“The fees would be decided by the court, or the oil companies if the case is settled,” he said.
This is an important distinction. Gov. Bobby Jindal and Adley have sharply criticized the contingency fee that Jones and the trial attorneys representing the flood protection authority would receive – attacks that have resonated with state lawmakers.
Jones and his colleagues would earn from 22.5 percent to 32.5 percent of the money won by the flood authority, depending on the amount of the judgment or settlement, according to the contract with the board.
In fact, Jindal has muted his criticisms of the parishes’ lawsuits while removing two members of the flood authority who backed its lawsuit, including John Barry, its prime champion.
Robideaux, a third-term lawmaker who is an accountant, said he filed the bill after a Lafayette company complained to him that it was among the dozens of companies targeted by the parishes’ lawsuit because it had brought equipment on barges.
“I think that violates the spirit of the legal system,” Robideaux said. “You shouldn’t be able to throw something against the wall and see what sticks. That is patently unfair.”
Carmouche, of course, believes that the courts offer the correct remedy.
“The oil and gas companies have to re-vegetate, detoxify and restore the wetlands to their natural state,” he said. “If they dug canals and then did not close the canals, we must hold them accountable.”
About 20 parishes claim coastland in Louisiana. Besides Plaquemines and Jefferson, two other parishes are considering joining the lawsuit, Cameron and St. Bernard.
Besides Carmouche, three other law firms are representing the parishes. They are: Metairie-based Connick & Connick; Metairie-based Burglass Tankersley; Lake Charles-based Mudd & Bruchhaus; and Belle Chasse-based Cossich Sumich Parsiola & Taylor.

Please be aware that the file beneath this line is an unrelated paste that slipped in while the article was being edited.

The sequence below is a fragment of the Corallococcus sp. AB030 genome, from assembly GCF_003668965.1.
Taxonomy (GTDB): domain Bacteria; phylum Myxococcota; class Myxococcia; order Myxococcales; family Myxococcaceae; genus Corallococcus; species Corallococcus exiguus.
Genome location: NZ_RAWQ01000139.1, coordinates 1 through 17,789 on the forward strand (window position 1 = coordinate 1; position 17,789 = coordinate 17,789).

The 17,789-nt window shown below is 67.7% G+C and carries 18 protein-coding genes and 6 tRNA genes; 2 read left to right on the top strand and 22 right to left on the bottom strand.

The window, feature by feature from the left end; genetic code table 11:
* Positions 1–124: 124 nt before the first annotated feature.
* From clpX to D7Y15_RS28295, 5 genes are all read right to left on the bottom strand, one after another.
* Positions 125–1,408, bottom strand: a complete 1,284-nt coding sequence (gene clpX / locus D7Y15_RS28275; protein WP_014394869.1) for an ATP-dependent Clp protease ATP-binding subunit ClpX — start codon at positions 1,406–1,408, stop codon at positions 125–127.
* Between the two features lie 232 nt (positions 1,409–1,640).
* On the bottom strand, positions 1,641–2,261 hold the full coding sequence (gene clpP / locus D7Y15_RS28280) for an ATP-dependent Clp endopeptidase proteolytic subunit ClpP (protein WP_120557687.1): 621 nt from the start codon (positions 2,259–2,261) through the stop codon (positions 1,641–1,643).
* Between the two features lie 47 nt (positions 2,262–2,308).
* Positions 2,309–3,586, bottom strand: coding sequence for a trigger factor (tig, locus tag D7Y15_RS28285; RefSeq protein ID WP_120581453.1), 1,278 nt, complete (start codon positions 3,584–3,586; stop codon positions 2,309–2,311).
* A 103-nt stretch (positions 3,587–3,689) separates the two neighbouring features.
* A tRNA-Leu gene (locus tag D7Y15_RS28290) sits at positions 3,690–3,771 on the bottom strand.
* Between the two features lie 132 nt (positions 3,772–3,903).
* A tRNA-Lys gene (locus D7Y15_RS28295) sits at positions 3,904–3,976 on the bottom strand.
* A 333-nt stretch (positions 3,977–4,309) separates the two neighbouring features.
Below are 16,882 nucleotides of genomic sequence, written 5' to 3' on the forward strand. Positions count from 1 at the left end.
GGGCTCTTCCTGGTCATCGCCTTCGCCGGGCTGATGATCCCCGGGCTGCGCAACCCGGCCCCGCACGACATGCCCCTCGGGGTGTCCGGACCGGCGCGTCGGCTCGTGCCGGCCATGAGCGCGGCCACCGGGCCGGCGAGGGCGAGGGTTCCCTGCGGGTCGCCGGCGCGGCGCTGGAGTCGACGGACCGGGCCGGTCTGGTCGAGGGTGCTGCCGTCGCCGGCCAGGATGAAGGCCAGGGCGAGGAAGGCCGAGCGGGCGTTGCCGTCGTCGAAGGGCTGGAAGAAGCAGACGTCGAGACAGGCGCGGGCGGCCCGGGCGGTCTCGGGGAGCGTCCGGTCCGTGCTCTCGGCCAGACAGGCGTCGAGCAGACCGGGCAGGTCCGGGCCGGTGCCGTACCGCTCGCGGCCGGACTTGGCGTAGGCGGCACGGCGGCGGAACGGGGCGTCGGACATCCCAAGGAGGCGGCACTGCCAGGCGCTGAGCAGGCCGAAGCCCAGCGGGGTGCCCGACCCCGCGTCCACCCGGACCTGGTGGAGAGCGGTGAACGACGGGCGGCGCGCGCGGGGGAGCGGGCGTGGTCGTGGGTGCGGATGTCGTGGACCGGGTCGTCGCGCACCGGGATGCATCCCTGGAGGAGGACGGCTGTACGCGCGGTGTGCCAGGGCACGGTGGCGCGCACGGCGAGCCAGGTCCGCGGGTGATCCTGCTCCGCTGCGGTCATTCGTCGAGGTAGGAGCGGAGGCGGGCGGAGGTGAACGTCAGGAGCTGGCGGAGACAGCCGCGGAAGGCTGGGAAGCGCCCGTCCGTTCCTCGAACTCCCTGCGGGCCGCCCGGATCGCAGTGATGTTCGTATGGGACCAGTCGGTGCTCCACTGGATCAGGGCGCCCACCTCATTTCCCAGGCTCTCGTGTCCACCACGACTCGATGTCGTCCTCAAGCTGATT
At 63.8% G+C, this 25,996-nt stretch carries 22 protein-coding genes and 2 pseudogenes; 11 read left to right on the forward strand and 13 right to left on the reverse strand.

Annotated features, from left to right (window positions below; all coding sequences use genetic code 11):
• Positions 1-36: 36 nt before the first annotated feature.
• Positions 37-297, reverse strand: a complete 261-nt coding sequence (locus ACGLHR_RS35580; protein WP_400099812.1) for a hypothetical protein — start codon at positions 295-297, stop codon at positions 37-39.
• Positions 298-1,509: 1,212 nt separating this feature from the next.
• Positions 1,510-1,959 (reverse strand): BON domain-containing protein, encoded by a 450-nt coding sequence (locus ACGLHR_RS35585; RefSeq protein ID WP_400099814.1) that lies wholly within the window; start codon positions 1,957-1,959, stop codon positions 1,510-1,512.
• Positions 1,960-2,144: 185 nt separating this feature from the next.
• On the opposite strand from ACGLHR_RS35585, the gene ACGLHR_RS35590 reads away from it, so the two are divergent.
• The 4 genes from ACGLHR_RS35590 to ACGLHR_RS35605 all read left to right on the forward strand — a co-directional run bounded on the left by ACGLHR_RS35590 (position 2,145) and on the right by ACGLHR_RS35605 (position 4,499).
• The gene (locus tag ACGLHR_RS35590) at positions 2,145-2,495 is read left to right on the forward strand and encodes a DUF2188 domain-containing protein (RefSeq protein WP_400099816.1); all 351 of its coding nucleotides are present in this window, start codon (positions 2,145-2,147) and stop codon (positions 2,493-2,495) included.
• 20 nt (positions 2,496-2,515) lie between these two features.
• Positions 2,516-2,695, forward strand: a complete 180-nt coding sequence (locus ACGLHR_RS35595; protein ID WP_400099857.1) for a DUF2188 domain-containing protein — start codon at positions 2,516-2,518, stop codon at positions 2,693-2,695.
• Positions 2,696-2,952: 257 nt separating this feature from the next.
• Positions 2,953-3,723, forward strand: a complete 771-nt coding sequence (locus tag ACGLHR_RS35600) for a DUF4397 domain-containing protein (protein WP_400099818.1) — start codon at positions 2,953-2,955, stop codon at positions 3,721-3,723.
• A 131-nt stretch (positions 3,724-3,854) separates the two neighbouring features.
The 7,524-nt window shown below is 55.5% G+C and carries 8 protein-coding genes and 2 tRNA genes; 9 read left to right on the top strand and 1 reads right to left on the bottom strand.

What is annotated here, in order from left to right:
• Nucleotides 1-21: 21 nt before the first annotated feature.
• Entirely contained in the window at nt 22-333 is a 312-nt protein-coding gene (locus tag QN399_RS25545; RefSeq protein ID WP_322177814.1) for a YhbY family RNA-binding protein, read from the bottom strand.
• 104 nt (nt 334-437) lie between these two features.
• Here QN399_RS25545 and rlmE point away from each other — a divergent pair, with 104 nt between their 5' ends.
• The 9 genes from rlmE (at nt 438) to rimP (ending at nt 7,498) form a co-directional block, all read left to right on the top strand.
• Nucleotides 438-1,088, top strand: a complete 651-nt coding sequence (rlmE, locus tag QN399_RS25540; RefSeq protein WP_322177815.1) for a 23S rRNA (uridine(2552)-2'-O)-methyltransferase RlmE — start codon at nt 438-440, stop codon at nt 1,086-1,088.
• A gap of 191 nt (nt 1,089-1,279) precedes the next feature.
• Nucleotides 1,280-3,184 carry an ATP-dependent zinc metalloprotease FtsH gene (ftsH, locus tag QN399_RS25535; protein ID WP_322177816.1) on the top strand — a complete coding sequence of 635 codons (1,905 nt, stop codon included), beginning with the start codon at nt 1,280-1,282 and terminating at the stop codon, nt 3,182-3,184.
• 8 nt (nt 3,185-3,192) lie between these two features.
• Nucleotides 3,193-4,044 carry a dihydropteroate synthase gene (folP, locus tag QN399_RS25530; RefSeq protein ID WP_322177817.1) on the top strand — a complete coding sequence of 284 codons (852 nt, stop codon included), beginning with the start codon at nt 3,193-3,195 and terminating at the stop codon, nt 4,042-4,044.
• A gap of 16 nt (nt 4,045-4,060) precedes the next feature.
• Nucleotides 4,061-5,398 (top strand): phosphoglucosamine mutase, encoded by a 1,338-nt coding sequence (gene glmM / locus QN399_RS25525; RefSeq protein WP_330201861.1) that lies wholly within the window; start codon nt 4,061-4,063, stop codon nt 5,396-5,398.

The Robideaux bill would retroactively seek to kill the lawsuits, something that the trial attorneys say would not pass a legal challenge. The Adley bills do the same.
While getting less attention, the Robideaux bill has already led to at least one heated exchange. Environmental groups on Friday demonstrated outside the Poydras Street law firm of Liskow & Lewis, which represents BP and other oil companies. One of Liskow’s attorneys is state Rep. Neil Abramson, D-New Orleans, who will lead Tuesday’s House Committee meeting.
The environmental groups – Louisiana Bucket Brigade, the Sierra Club, the Green Army and the Gulf Restoration Network – called on Abramson to recuse himself from the bill. Abramson said he saw no conflict and hadn’t decided how he would vote.
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ABOUT TYLER BRIDGES
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Tyler Bridges covers Louisiana politics and public policy for The Lens. He returned to New Orleans in 2012 after spending the previous year as a Nieman Fellow at Harvard, where he studied digital journalism. Prior to that, he spent 13 years as a reporter for the Miami Herald, where he was twice a member of Pulitzer Prize-winning teams while covering state government, the city of Miami and national politics. He also was a foreign correspondent based in South America. Before the Herald, he covered politics for seven years at The Times-Picayune. He is the author of The Rise of David Duke (1994) and Bad Bet on the Bayou: The Rise of Gambling in Louisiana and the Fall of Governor Edwin Edwards (2001). He can be reached at (504) 810-6222.
Special thanks to Richard Charter